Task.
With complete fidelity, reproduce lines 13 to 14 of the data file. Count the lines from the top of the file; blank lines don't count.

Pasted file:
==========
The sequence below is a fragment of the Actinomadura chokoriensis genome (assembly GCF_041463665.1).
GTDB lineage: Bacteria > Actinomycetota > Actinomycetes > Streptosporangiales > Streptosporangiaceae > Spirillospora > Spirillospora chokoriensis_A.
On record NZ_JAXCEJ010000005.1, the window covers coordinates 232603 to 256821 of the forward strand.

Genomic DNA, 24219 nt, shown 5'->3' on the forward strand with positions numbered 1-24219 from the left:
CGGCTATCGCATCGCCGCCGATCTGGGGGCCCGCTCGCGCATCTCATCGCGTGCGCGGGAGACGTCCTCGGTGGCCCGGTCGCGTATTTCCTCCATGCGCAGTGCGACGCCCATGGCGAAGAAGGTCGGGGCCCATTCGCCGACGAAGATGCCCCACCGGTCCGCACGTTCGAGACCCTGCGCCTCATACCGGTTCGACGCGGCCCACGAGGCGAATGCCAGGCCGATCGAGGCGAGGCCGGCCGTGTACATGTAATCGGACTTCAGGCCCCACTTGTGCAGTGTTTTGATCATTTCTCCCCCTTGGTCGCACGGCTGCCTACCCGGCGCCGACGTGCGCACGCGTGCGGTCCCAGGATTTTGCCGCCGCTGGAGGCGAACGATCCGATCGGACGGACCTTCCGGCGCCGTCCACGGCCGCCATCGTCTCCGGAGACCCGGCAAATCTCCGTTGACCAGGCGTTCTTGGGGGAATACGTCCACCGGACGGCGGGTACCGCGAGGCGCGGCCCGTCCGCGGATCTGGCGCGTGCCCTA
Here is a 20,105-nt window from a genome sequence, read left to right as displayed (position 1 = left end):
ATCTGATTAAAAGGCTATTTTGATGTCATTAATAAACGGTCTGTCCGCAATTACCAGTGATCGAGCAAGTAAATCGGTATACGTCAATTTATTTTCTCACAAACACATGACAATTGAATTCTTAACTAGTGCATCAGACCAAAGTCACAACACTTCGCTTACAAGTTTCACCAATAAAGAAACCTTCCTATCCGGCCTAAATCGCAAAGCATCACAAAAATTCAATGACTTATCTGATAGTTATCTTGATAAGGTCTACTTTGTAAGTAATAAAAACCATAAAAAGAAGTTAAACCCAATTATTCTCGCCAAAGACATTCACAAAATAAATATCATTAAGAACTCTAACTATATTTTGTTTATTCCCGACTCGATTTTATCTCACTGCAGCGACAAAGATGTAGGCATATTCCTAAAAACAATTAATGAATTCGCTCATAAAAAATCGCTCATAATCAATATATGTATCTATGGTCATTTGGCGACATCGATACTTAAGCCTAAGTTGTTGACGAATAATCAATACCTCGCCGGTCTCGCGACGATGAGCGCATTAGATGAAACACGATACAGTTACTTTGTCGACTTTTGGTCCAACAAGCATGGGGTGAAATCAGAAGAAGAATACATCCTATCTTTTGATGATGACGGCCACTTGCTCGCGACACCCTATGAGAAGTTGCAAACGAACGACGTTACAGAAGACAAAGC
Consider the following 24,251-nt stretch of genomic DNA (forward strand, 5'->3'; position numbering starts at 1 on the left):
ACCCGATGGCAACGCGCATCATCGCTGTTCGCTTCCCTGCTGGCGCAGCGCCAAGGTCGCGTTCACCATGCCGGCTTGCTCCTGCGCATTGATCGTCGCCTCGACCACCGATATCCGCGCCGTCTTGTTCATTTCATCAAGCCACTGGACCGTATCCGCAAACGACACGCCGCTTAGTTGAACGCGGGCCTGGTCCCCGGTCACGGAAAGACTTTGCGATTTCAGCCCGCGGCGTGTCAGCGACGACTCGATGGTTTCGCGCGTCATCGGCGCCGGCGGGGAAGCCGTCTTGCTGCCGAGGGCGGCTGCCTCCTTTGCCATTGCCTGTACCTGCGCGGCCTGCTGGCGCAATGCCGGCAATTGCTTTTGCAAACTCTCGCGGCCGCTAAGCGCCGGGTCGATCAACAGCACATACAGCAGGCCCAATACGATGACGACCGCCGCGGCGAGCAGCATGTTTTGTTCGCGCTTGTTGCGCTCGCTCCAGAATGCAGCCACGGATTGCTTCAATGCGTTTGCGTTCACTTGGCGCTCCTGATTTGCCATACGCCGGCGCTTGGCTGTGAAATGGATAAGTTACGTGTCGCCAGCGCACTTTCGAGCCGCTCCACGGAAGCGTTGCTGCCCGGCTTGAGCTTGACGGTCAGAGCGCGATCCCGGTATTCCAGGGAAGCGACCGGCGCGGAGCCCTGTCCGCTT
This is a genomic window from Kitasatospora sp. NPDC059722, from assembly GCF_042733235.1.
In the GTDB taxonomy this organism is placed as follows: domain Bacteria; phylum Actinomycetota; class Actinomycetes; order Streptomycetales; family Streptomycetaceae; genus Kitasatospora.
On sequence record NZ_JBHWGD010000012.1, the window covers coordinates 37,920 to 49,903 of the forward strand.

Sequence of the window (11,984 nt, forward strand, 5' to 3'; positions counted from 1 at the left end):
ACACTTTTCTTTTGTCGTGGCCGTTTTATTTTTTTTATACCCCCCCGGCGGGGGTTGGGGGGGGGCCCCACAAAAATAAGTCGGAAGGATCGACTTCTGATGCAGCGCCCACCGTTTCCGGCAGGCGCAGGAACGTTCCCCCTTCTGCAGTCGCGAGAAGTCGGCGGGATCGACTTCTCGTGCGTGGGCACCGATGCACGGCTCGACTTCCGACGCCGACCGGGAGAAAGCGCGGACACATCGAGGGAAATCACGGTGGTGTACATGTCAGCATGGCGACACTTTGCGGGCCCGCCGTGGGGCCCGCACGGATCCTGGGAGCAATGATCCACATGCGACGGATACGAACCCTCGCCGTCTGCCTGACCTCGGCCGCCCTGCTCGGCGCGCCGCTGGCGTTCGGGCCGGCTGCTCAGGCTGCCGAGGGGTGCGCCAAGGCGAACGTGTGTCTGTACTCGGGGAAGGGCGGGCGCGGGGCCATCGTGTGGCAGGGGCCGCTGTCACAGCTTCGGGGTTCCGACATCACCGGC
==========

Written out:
Sequence of the window (11,984 nt, forward strand, 5' to 3'; positions counted from 1 at the left end):
ACACTTTTCTTTTGTCGTGGCCGTTTTATTTTTTTTATACCCCCCCGGCGGGGGTTGGGGGGGGGCCCCACAAAAATAAGTCGGAAGGATCGACTTCTGATGCAGCGCCCACCGTTTCCGGCAGGCGCAGGAACGTTCCCCCTTCTGCAGTCGCGAGAAGTCGGCGGGATCGACTTCTCGTGCGTGGGCACCGATGCACGGCTCGACTTCCGACGCCGACCGGGAGAAAGCGCGGACACATCGAGGGAAATCACGGTGGTGTACATGTCAGCATGGCGACACTTTGCGGGCCCGCCGTGGGGCCCGCACGGATCCTGGGAGCAATGATCCACATGCGACGGATACGAACCCTCGCCGTCTGCCTGACCTCGGCCGCCCTGCTCGGCGCGCCGCTGGCGTTCGGGCCGGCTGCTCAGGCTGCCGAGGGGTGCGCCAAGGCGAACGTGTGTCTGTACTCGGGGAAGGGCGGGCGCGGGGCCATCGTGTGGCAGGGGCCGCTGTCACAGCTTCGGGGTTCCGACATCACCGGC